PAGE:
January, 2022 - Indonesia prohibits coal export


  • Date: 05/01/2022
January, 2022 - Indonesia prohibits coal export

On 31st  December, 2021 the Indonesian government issued a circular placing an export ban on coal with immediate effect. The Circular halts all export of coal from all over Indonesia during the month of January, 2022.

All mining companies in Indonesia are subject to a Domestic Market Obligation (“DMO”) which requires them to provide 25% of their total production to the national electricity company, PLN.  

At a meeting held today, 5th January, 2021, between the miner stakeholders and the government, the Ministry of Energy and Mineral stated that there are 122 companies all over Indonesia which had fulfilled their DMO. However, there are a further 418 companies which have not fulfilled their DMO. Accordingly, the ban has been imposed to secure domestic coal supply to the PLN which would otherwise have to shut down some of its power plants, which it is not prepared to do in order to avoid an adverse economic impact.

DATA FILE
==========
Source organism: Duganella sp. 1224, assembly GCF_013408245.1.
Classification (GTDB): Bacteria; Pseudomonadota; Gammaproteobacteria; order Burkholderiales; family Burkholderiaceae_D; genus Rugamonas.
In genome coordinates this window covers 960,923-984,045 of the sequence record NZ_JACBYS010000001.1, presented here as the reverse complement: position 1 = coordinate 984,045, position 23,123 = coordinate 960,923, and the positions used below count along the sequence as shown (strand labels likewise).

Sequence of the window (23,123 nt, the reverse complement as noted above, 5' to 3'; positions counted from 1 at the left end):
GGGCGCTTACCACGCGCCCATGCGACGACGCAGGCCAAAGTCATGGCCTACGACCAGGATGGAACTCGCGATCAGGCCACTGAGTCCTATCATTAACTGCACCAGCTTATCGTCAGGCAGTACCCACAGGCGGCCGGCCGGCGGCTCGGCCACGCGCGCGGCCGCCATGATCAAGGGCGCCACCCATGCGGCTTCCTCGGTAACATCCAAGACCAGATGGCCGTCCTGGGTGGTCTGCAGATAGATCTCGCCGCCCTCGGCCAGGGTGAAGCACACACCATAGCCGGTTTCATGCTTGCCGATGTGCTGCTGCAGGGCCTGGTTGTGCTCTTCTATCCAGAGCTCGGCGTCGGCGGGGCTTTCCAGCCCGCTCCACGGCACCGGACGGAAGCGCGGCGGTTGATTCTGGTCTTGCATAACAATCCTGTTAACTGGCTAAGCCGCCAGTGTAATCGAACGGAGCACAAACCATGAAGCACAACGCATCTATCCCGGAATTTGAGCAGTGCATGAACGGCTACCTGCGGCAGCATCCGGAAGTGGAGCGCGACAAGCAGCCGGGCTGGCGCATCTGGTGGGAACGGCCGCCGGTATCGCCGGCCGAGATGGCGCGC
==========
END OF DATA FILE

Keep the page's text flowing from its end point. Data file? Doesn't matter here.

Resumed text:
The companies which have fulfilled their DMO may be permitted to continue to export but the situation remains uncertain. As yet, the list of the 122 compliant companies has not been published.

The ban is expected to affect all ships currently in Indonesia to load coal. Shippers are likely to declare Force Majeure and delays can be anticipated. 

UPDATE: 17th January, 2022

Recent reports indicate that Indonesia has started to relax the ban on shipments, with 37 ships loaded with coal having been permitted to leave on January 13th, 2022.

Indications are that companies that have fulfilled their DMO have been permitted to resume exports although the situation remains fluid while the local government continues to monitor DMO compliance. 

UPDATE: 24th January, 2022

In a further easing of the export ban, on 20th January, 2022 the Indonesian government published a list of 139 companies that had fulfilled their DMO for 2021 by 100% or more and were permitted to resume exportation. Reports suggest that 75 ships were allowed to load coal from these companies.

As always, if Members have any questions in relation to the above issues they are invited to contact the Club for further information.

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